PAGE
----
Boris Johnson has been "reassured" EU leaders "don't want to see blockades" on the export of COVID vaccines - as he warned a third wave of infections in Europe would likely hit the UK as well.
Amid a dispute over a possible block on exports of coronavirus jabs to the UK, the prime minister said he had been "reassured by talking to EU partners over the last few months that they don't want to see blockades".
He stressed the UK was "on course" to vaccinate the top nine priority groups - including all over-50s - by 15 April, while the government would "bash on" with its roadmap for lifting lockdown restrictions over the next three months.
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Mr Johnson said he had talked to EU leaders "repeatedly over the period", adding: "We're all facing the same pandemic, we all have the same problems."
Downing Street sources later confirmed the prime minister had spoken to French President Emmanuel Macron and German Chancellor Angela Merkel on Sunday.
Addressing the vaccines row on a visit to Preston, Lancashire, on Monday, Mr Johnson also warned a recent surge in COVID cases across Europe would impact Britain.
"I think one thing worth stressing is that on the continent right now, you can see sadly there is a third wave under way," he said.
"And people in this country should be under no illusions that previous experience has taught us that when a wave hits our friends, I'm afraid it washes up on our shores as well.
"I suspect we will feel those effects in due course, that's why we're getting on with our vaccination programme as fast as we can.
"A vaccination campaign, developing vaccines, rolling them out, these are international projects and they require international cooperation."
Both France and Italy have recently been forced into new coronavirus restrictions amid a rise in cases and the slow rollout of vaccines across the EU - an issue that has heaped huge pressure on European Commission President Ursula von der Leyen.
EU leaders will hold a video conference on Thursday to discuss the bloc's vaccine rollout and the fresh spike in cases in many member states.
Irish Prime Minister Micheal Martin on Monday described an EU export ban on COVID vaccines as a "retrograde step", but he called on the UK to "reciprocate" on vaccines produced in Britain.
"The EU has played this straight and I think the UK needs to reciprocate in terms of vaccines manufactured in the UK, particularly AstraZeneca vaccines," he told Irish radio.
"Stop the argy-bargy and get down to reality of the situation, which is that AZ vaccines manufactured in Europe had been facilitated to go to Britain.
"That needs to be acknowledged by the UK side and, in my view, reciprocated to some degree."
Ms von der Leyen spoke at the weekend of the "possibility to forbid planned exports" of COVID vaccines, as she demanded AstraZeneca fulfil its delivery of doses to the bloc before delivering to other countries.
On Monday, the European Commission reiterated it was seeking "reciprocity and proportionality" in the export of vaccines.
Asked about the prospect of the EU blocking vaccine exports going to the UK, Ms von der Leyen's spokesman, Eric Mamer, said: "This is not about banning vaccine exports.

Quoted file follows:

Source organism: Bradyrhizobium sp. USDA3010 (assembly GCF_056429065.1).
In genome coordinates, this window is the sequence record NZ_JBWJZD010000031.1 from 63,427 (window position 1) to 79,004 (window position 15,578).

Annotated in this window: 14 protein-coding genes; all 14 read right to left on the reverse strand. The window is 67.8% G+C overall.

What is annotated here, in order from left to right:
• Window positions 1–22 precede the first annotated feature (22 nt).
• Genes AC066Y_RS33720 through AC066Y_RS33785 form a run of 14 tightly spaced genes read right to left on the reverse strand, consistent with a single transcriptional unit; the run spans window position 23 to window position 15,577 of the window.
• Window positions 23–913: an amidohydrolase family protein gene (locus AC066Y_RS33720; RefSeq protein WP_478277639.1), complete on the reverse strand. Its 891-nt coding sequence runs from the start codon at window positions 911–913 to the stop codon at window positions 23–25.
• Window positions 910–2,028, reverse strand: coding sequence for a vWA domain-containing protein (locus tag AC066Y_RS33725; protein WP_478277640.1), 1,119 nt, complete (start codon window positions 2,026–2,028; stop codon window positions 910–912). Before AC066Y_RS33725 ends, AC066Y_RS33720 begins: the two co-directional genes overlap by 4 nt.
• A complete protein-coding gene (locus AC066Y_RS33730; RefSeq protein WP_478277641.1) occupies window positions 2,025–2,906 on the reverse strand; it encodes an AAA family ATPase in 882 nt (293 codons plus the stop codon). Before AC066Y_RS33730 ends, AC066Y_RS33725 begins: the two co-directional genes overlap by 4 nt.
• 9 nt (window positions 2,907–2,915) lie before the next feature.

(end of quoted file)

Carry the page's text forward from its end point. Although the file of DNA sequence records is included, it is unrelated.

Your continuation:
"This is about making sure that companies deliver on their commitments to the member states and the EU that are inscribed in contracts that they have with us.
"Therefore this is our objective; to make sure the contracts that we have signed are respected.
"In that context, the president has said that, of course, we see that actually companies that manufacture doses in the EU have been exporting very widely, which is - in itself - a good thing, but that we want to see reciprocity and proportionality in these exports.
"This is our position. Therefore, it's not about setting conditions for this or that, it is about making sure we are in a position to receive the vaccines that are foreseen for Europe."
A factory in the Netherlands, run by AstraZeneca sub-contractor Halix, has become a focus of the EU-UK vaccine row as it is listed as a supplier in both the contracts the drugs giant has signed with Britain and the bloc.
The EU is reported to be fighting against vaccines from the Halix plant being sent to Britain, although the bloc has not yet approved the Leiden-based factory to produce jabs.
Ruud Dobber, AstraZeneca's executive vice-president, said on Monday that EU approval was expected later this month or in early April.
Figures from the European Centre for Disease Prevention and Control show only 10% of adults in EU member states have had a first dose of a vaccine with a total of 54 million jabs having been given.
By comparison, in the UK, more than 52% of adults have had a jab with almost 30 million doses administered in total.
Polling for YouGov suggested confidence in the safety of the AstraZeneca vaccine had dropped in the last two weeks in Spain, Germany, France and Italy.
More than a dozen European countries recently suspended use of the vaccine over concerns about blood clots, although most have now resumed its use.
The European Medicines Agency and the World Health Organisation (WHO) have ruled that the AstraZeneca jab is safe and effective.
On Monday, new data from a US-led trial has shown the Oxford-AstraZeneca vaccine is 79% effective at preventing COVID-19 and offers 100% protection against severe disease.
Labour's shadow home secretary Nick Thomas-Symonds accused the prime minister of being "complacent" about the threat of a third wave of COVID infections in Europe to the UK.
"It would not be inevitable if the government had listened to Labour and taken tougher action to protect our borders," he said.
"It's unacceptable that only one percent of international arrivals quarantine in a hotel. We need a comprehensive hotel quarantine system now, to help protect against a third wave and to safeguard the vaccine rollout."